The opposition coalition led by the Liberal Party is going to rely on volunteers to do its campaign. The organization and many of its candidates don’t have decent kitties – “walang pera” was the phrase Vice President Leni Robredo used.
On the sidelines of an event in Legazpi City on October 28, the VP was delighted to share that, within a day of announcing the party’s need for volunteers, “more than a thousand” signed up.
Instinctively, my reaction was: campaigns are not as simple as that. In the last 31 years, when the country conducted 10 senatorial elections, there was only one candidate I remember who won on the back of volunteerism: Rene Saguisag.
The human rights lawyer from San Beda had the most endearing and effective campaign slogan: “Ampunin si Saguisag (Adopt Saguisag)." The idea was: here’s a decent, qualified, principled man, who doesn’t have money to burn, but would surely serve you. Can you send him to the Senate by spreading the word about him and helping his campaign in cash or in kind?
In a 2016 newspaper column, Saguisag recalled:
Tony Gonzalez of Mondragon gave seed money of a million, which I didn’t need or use, and returned it after the polls. And I had donors all over the land, many, unknown to me. One plastered Sultan Kudarat with my posters, unknown to me, and the donor, Joe Lago or Lagon, never asked for anything. Others bought local newspaper space or radio slots, unknown to me. Others made streamers, decals, whatever, without telling me. All projected: Adopt Rene, or Ampunin si Saguisag. A winning line. Kin, friends, classmates, the human rights community, strangers, et al. supported me. Even certain KBL figures.
For ordinary voters who couldn’t sponsor ads or campaign paraphernalia, there were organizers who handled a “Piso Para kay Saguisag (A Peso for Saguisag)" drive in specific regions. They gave the voters the feeling of empowerment: your one peso, combined with the one peso of thousands of other supporters, can help Saguisag’s campaign operations in your area.
Even those regional organizers were doing that on voluntary basis – they were consultants of paying senatorial candidates, and they decided to hinge Saguisag on their grassroots work for free. They, too, were “adopting” him.
Of the 54 candidates in that 1987 senatorial race, he finished 8th, with almost 11 million votes.
I see at least one opposition bet now trying to copy the Saguisag tack, asking to be “adopted” by the voters and be spared their one peso each.
The opposition coalition, though, has to remember that there were factors that worked together to make the Saguisag campaign succeed, which may be lacking now, at least for some of them.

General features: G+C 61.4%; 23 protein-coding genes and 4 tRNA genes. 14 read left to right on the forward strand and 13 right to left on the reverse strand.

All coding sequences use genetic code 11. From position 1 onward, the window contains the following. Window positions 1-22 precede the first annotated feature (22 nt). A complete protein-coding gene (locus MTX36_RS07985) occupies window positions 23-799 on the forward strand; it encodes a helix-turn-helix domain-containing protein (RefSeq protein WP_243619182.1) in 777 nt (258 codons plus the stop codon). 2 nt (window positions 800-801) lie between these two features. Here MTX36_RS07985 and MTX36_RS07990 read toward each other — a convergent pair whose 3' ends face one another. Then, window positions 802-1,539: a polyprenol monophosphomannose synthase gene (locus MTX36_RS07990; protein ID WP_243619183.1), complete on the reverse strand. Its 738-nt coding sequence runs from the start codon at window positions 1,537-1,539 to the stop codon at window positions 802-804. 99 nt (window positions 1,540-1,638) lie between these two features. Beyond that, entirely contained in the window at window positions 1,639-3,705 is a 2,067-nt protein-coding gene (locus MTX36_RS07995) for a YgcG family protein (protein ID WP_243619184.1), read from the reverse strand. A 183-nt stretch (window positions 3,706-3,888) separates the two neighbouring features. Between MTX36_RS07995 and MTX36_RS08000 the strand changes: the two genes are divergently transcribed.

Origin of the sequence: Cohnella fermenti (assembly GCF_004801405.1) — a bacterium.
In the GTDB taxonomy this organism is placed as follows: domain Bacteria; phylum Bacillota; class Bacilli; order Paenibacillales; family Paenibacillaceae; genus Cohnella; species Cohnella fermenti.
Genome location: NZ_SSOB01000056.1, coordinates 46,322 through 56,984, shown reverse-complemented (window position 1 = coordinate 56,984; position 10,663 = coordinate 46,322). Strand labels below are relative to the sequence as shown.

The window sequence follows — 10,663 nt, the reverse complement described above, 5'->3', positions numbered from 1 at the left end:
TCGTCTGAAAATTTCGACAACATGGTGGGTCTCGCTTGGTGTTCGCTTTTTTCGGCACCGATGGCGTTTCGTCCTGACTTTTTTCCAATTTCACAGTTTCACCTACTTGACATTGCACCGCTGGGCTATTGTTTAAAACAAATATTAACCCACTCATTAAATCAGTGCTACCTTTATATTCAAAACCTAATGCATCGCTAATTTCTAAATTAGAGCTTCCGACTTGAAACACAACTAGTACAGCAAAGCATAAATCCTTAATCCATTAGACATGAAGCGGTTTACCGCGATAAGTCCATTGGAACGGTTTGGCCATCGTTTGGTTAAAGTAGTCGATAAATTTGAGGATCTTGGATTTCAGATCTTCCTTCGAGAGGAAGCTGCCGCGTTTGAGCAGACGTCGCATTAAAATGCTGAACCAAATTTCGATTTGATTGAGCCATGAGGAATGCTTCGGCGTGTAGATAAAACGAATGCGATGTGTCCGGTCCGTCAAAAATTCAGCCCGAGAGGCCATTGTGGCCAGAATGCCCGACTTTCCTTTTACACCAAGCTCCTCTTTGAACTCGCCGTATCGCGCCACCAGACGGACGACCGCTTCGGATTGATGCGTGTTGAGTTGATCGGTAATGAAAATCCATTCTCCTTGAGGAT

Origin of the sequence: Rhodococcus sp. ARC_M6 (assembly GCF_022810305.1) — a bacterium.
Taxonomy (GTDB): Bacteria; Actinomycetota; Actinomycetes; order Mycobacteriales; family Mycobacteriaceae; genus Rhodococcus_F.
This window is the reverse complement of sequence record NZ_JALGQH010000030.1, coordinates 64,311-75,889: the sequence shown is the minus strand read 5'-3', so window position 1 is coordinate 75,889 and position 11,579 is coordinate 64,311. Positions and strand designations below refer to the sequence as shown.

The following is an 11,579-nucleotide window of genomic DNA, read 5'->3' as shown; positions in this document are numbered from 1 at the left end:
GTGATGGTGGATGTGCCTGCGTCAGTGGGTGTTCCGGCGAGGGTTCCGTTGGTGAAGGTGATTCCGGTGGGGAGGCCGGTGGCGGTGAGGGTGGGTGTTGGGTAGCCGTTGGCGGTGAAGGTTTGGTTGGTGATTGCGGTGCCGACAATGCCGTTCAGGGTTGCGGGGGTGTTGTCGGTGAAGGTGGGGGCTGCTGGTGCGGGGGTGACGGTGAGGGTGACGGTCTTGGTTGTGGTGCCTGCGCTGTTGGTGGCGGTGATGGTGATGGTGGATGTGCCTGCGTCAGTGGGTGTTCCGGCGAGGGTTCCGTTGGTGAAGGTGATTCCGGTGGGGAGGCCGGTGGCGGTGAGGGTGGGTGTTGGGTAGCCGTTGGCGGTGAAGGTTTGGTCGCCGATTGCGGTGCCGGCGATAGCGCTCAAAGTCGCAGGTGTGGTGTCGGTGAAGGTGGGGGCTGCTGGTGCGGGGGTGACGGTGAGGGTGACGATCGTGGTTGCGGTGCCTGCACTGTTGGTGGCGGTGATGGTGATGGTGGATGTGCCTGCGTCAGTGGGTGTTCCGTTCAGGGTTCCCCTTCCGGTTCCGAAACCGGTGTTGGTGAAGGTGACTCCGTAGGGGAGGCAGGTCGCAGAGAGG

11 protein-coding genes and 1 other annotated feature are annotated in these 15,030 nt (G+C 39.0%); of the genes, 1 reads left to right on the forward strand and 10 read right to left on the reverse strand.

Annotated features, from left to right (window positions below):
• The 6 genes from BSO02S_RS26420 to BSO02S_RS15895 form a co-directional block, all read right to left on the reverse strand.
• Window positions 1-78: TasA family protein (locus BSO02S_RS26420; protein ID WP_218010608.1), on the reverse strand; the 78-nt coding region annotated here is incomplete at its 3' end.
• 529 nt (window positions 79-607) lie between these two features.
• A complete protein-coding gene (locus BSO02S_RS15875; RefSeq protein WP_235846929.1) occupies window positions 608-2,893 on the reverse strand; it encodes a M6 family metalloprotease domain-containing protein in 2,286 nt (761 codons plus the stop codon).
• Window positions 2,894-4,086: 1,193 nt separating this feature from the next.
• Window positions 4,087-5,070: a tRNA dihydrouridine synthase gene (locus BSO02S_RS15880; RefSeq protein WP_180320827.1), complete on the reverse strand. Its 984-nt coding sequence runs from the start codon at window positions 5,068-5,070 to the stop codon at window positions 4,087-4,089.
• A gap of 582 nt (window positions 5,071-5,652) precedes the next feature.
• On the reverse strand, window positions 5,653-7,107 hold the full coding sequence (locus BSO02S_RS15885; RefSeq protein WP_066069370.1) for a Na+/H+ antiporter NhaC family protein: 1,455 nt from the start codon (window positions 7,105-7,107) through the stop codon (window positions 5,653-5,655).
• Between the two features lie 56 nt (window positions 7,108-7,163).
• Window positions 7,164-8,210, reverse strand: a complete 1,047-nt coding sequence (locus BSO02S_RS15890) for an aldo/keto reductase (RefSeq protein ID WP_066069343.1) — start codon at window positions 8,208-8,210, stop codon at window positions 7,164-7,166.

For one, it was the 1987 polls – fresh from the February 1986 Edsa People Power Revolt that toppled dictator Ferdinand Marcos. Saguisag was a candidate of the sitting president. He was one of 8 bets of the Liberal Party among the 24 fielded by the Laban coalition.
For another, he and everyone else on the slate were being carried by the so-called Cory Magic when it was at its most potent. (Of the 24 Laban bets, 22 won – the two other seats went to the opposition’s Joseph Estrada and Juan Ponce Enrile). Saguisag didn’t seek a second term anymore.
Photo by Darren Langit/Rappler
In 2019, the Oposisyon Koalisyon is being pushed by a VP Robredo that has only recently become aggressive and forceful in her messaging against the abuses of President Duterte and his government.
The opposition has to be mindful of strategically organizing and shepherding their volunteers down to the local level. As I said in a social media post, just counting volunteers is like asking for a Facebook event sign-up – not everyone who clicks “Going” or “Interested” will show up when the time comes.
Once organized, these volunteers should have to be told clear instructions on unified messages, timing, and on-ground activities.
This is an unfortunate comparison, but for the well-orchestrated messages and timing, go back to how the Duterte presidential campaign infiltrated and used the many Facebook groups starting 2015. But remember that Duterte had on-ground organization as well, provided by the local parties and politicians who saw his numbers rising.
Notice, too, that I also mentioned “on-ground activities” for the volunteers. Because, this early, some candidates on the opposition slate are naively depending a lot on social media presence and engagement to carry their campaigns. They say this is the cheapest way to do it because they don’t have huge funds to sustain going around the country for face-to-face campaigning.
No, sirs, no. Social media endorsements have to translate to physical help to get the word out about you, to follow up on relatives and friends who can be convinced to vote for you.
Before the 2016 presidential polls, a Publicus Asia-commissioned survey of young registered voters up to 35 years old showed that 73% didn’t have – didn’t have – internet connection. And of those who had internet access, 58% never used – never used – Facebook.
That same nationwide psychographics study showed that only “about a fifth” of the respondents participated in political activities. These are what they did: poll watching, putting up posters or distributing pamphlets, persuading people they know to vote for the candidate, went around with other supporters, volunteered for local candidates.
The figures and habits may have changed in the last 3 years, but it would be wise to get an accurate snapshot now. Nobody should get the wrong idea when their echo chamber online says voters would, without thinking, know a white slate from a black one and choose one over the other. – Rappler.com